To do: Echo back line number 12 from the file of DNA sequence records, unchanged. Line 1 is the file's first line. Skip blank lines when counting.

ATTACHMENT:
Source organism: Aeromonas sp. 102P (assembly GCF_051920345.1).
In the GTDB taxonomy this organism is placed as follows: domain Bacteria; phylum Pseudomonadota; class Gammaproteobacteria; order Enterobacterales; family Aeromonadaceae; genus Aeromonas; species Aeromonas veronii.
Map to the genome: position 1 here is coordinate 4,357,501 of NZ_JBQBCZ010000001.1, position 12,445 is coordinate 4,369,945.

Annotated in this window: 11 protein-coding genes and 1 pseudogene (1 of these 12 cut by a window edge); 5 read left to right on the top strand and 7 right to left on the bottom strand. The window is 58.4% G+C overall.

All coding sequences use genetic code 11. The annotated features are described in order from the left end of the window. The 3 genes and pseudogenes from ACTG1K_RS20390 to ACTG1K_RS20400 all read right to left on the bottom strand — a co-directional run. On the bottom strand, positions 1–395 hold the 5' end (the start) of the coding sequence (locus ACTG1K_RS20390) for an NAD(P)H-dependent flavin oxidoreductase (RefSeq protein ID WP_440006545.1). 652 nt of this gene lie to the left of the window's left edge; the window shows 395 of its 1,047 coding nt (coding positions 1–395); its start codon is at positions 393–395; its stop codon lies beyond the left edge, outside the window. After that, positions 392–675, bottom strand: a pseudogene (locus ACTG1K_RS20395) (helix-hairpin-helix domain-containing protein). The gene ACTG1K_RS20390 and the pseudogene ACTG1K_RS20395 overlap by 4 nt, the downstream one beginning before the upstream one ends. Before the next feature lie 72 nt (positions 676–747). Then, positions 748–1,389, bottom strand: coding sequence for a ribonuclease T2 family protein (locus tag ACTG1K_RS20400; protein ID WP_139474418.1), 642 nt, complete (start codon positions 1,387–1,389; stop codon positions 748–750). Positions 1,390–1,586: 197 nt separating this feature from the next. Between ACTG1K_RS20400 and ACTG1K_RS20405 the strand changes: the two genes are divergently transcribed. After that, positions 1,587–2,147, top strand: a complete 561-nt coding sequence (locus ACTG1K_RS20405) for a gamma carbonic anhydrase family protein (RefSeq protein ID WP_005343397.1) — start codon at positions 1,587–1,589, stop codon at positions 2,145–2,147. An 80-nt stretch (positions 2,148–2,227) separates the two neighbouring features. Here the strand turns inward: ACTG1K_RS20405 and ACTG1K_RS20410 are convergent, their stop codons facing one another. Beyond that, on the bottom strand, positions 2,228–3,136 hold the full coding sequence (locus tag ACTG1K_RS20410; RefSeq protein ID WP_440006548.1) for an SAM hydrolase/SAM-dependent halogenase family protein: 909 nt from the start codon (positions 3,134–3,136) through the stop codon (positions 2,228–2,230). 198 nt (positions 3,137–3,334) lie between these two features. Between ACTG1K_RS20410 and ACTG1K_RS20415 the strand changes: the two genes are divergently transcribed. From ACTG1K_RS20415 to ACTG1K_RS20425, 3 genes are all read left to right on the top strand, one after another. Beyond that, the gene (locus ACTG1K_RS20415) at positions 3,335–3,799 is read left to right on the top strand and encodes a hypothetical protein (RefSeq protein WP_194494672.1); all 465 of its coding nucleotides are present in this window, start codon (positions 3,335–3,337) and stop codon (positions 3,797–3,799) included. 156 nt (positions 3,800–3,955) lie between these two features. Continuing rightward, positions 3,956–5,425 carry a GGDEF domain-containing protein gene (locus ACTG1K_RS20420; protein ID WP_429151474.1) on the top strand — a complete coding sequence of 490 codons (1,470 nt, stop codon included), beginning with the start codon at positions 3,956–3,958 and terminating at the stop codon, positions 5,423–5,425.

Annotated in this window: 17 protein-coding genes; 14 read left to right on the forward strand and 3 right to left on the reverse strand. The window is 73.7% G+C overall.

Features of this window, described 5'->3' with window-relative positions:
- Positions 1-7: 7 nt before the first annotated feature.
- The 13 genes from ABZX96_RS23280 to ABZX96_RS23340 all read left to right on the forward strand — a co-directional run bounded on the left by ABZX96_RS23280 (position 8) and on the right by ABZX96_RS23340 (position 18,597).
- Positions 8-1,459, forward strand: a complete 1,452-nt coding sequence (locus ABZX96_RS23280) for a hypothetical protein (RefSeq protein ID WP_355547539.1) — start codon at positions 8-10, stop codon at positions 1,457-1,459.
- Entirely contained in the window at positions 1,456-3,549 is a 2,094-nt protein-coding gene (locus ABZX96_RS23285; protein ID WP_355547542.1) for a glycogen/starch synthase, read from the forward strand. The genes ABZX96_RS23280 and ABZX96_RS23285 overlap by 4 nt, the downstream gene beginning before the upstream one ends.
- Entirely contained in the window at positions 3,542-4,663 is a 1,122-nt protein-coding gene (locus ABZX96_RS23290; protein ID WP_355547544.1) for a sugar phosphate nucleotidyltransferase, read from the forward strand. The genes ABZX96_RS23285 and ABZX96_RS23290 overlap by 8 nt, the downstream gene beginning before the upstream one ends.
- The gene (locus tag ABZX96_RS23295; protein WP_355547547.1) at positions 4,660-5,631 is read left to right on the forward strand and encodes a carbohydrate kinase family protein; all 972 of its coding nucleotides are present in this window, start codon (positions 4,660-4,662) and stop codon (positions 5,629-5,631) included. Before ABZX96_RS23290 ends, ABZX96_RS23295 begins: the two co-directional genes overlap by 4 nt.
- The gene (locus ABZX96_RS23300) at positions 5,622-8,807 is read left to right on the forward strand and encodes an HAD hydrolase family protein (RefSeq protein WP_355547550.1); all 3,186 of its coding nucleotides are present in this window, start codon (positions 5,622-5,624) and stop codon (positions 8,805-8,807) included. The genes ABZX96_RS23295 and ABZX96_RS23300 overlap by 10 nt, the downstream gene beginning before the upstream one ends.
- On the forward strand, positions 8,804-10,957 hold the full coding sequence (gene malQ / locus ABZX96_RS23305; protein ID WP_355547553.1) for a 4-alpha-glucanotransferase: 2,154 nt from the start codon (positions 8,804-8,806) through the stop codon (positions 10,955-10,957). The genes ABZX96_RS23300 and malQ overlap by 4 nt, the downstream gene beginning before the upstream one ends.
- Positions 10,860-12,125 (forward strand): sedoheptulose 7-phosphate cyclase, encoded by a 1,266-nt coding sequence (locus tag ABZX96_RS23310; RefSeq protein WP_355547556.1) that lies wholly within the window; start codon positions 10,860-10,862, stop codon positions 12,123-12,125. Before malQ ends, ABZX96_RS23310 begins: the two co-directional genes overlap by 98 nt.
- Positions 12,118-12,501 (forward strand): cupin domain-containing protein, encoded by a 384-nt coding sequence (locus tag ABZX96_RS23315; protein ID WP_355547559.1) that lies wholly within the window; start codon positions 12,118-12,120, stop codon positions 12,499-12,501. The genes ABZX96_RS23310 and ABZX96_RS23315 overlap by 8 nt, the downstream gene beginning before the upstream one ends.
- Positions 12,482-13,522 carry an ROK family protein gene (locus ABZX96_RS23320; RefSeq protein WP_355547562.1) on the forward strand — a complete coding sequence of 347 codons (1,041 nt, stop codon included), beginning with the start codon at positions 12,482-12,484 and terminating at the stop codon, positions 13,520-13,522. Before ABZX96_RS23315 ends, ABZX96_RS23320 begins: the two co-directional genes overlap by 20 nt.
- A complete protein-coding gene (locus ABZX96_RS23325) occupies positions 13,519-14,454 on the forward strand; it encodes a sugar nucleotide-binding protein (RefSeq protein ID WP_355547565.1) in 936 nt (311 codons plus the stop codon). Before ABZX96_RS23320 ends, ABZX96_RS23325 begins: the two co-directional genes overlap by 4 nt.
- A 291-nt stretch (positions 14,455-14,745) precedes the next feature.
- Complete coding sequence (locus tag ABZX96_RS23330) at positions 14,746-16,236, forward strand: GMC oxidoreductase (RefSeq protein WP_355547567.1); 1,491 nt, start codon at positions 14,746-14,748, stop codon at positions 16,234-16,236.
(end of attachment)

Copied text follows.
- Entirely contained in the window at positions 3,542-4,663 is a 1,122-nt protein-coding gene (locus ABZX96_RS23290; protein ID WP_355547544.1) for a sugar phosphate nucleotidyltransferase, read from the forward strand. The genes ABZX96_RS23285 and ABZX96_RS23290 overlap by 8 nt, the downstream gene beginning before the upstream one ends.